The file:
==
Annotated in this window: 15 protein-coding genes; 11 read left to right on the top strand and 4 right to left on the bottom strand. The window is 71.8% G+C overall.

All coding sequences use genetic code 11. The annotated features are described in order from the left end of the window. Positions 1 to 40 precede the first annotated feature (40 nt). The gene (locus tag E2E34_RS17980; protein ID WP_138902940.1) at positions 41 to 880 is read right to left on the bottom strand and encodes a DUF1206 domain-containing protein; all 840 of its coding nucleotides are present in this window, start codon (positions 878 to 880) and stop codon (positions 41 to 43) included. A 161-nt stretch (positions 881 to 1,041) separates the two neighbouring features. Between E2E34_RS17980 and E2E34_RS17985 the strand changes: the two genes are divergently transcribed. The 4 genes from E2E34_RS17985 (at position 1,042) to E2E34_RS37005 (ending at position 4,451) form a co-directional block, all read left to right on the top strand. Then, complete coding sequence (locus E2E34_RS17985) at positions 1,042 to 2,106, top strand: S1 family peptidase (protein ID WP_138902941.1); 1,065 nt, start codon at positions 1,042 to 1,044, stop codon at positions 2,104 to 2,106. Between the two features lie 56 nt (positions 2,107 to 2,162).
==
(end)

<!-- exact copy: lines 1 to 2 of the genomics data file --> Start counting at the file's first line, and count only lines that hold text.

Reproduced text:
Annotated in this window: 15 protein-coding genes; 11 read left to right on the top strand and 4 right to left on the bottom strand. The window is 71.8% G+C overall.

All coding sequences use genetic code 11. The annotated features are described in order from the left end of the window. Positions 1 to 40 precede the first annotated feature (40 nt). The gene (locus tag E2E34_RS17980; protein ID WP_138902940.1) at positions 41 to 880 is read right to left on the bottom strand and encodes a DUF1206 domain-containing protein; all 840 of its coding nucleotides are present in this window, start codon (positions 878 to 880) and stop codon (positions 41 to 43) included. A 161-nt stretch (positions 881 to 1,041) separates the two neighbouring features. Between E2E34_RS17980 and E2E34_RS17985 the strand changes: the two genes are divergently transcribed. The 4 genes from E2E34_RS17985 (at position 1,042) to E2E34_RS37005 (ending at position 4,451) form a co-directional block, all read left to right on the top strand. Then, complete coding sequence (locus E2E34_RS17985) at positions 1,042 to 2,106, top strand: S1 family peptidase (protein ID WP_138902941.1); 1,065 nt, start codon at positions 1,042 to 1,044, stop codon at positions 2,104 to 2,106. Between the two features lie 56 nt (positions 2,107 to 2,162).